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Posted on November 13, 2016 by Christine Crosby in fashion, grandchildren, legacy, style

What Is Your “After 50” Personal Style?

What Is Your “After 50” Personal Style?


She moved with purpose and joy, the ultimate hostess welcoming everyone into her perfectly decorated home. At ten years of age, I had never seen such beautiful china and mesmerizing paintings, or heard music played on a baby grand piano. Mrs. L.T. Burns of Wichita Falls, Texas was a legend and I was in her home.

In 1954, the Burns began placing lights and displays on their lawn at Christmas. Every year it grew bigger. Some years Mrs. Burns would join Santa and hand out candy canes to the children. I remember her smiles and lovely coats, which my mother coveted annually. One year, my church choir was caroling in front of the house when Mrs. Burns invited us in for cookies. I soaked in each decoration and each kind word spoken. The music played accompaniment as the queen of our town greeted each person in the room. Her Christmas legacy was ultimately donated to the local college, Midwestern University, and is called the “MSU-Burns Fantasy of Lights,” where her memory lives on each holiday season.

Mrs. Burns’ left behind an impeccable personal style noted by joy, compassion, and generosity.  So many women balk at the phrase “personal style.” Perhaps they are only thinking of models in Vogue, rather than the legacy left behind, but our style has everything to do with our legacy.  In The Power of Style by Annette Tapert and Diana Edkins (Copyright 1994), ten women are profiled for “transforming their existence into a living work of art.”  They selected women who lived with discipline, a sense of humor, resourcefulness, originality, verve, fearlessness, and intelligence.

styleThe authors remind readers it is less important to have money than to have purpose and style is so often birthed from resilience over heritage. Women like these dress for every occasion…every time they leave the house… simply because they dress for themselves and no one else. They have an appreciation for the unexpected and do not fear what lies ahead.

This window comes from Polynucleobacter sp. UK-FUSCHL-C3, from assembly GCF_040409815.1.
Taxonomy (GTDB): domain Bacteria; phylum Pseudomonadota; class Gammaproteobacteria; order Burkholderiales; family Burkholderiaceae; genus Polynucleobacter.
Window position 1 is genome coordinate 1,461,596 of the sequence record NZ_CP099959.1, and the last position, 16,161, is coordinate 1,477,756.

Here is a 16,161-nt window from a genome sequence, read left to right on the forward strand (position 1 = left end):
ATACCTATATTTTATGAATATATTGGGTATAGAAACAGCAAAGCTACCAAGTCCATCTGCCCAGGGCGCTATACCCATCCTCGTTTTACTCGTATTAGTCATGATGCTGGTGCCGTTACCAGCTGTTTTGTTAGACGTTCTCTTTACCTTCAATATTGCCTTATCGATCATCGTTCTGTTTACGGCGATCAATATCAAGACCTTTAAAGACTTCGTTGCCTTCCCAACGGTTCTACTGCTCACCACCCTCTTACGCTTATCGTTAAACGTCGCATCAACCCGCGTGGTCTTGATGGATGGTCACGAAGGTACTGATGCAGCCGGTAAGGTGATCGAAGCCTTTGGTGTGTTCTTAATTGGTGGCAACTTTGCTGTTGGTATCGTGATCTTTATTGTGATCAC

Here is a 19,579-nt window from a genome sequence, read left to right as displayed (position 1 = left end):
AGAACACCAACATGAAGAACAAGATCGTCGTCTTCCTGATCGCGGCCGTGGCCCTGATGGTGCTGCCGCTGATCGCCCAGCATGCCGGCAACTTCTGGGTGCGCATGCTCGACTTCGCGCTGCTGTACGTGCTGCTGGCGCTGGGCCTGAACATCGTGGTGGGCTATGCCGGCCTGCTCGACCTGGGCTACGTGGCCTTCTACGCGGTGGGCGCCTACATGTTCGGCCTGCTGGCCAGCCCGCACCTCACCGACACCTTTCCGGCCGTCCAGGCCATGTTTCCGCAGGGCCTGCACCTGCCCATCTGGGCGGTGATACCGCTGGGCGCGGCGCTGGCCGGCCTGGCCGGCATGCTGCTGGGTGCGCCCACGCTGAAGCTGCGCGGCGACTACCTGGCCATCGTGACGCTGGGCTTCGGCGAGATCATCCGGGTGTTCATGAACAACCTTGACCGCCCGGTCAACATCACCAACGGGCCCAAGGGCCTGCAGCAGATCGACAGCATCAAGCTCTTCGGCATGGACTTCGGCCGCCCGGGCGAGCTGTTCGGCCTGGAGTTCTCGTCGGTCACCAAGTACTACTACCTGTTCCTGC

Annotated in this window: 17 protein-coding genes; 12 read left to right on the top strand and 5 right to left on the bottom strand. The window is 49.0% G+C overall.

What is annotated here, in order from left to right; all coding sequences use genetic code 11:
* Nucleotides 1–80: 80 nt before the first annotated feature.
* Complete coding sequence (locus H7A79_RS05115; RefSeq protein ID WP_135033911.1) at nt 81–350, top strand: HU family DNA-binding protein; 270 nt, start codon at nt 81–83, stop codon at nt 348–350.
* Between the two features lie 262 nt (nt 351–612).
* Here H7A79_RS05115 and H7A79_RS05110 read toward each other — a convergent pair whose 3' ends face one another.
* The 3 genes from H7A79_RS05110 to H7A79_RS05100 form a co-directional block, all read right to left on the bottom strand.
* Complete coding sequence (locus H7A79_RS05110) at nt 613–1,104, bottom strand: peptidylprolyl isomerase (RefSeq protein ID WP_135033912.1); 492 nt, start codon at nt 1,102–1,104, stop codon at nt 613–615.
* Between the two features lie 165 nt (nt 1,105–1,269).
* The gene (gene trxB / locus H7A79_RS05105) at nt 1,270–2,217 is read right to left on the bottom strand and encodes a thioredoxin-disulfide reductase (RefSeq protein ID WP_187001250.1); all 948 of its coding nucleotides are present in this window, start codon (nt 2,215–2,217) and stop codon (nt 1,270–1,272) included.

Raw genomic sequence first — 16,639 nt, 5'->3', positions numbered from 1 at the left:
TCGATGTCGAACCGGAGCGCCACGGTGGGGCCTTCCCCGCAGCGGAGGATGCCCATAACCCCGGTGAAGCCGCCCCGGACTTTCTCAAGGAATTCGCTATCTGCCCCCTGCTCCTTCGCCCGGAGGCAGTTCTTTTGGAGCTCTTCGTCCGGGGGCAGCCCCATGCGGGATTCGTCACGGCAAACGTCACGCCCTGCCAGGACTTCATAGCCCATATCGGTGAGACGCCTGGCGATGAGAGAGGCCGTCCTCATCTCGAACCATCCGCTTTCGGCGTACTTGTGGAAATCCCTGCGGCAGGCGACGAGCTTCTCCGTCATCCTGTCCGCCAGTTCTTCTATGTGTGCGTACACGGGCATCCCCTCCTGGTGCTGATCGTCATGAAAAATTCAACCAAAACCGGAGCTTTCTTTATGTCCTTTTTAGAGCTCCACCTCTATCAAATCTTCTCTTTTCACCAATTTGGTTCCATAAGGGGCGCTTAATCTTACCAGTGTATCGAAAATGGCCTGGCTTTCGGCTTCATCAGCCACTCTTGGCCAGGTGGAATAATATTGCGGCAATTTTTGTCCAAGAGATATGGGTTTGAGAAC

Our style has everything to do with our legacy

I did not begin to care about my personal style until after age 50. Now, I consider how I will be remembered. Each daily encounter is a part of my style. The messages I communicate with my dress and my words are part of my style. It’s important to note style is just as much about our insides as what we show on the outside with what we wear and our home décor.  An excitement for each day and decisions about how to impact others are components of style. We all have a style whether we know it or not. Perhaps now is the time to consider your current style. If it transforms into a living work of art, what do the brush strokes say?

grand-fashion-5Stylist and television personality, Stacy London, writes, “Style is transformative.” I know this to be true.  At 50, I transformed from a depressed, dowdy, uninspired woman to a joyful, driven, diligent, purposeful one who hopes to leave a legacy of smiles just as Mrs. Burns did. A 10-year-old girl may be watching, and I know my three grandchildren, Luke, Mathias, and Kinsley will be. I have studied fashion and myself so much over the last 12 years, I developed my own formula for a personal style. I know one thing for sure…it is never too late to begin to leave a purposeful legacy full of fun.

“At 50, I transformed from a depressed, dowdy, uninspired woman to a joyful, driven, diligent, purposeful one who hopes to leave a legacy of smiles.”

Author bio – Pamela Lutrell

styleSince 2010, Pamela Lutrell has been a voice of encouragement and information for women 50+ through her blog www.over50feeling40.com and as a style writer for several websites.

A Driver’s License renewal picture at age 50 set her on a journey of reinvention which has completely transformed her second half of life and she shares the journey daily in order to inspire others. The blog opened many doors for Lutrell, including the job she holds now, editor for San Antonio Woman Magazine and 78209 Magazine. A resident of San Antonio for more than thirty years, a wife, mother, grandmother, writer, professional blogger, and public speaker, she is one woman celebrating women of strength, confidence, and head-turning personal style! 

Christine Crosby

About the author

Christine is the co-founder and editorial director for GRAND Magazine. She is the grandmother of five and great-grandmom (aka Grandmere) to one. She makes her home in St. Petersburg, Florida.

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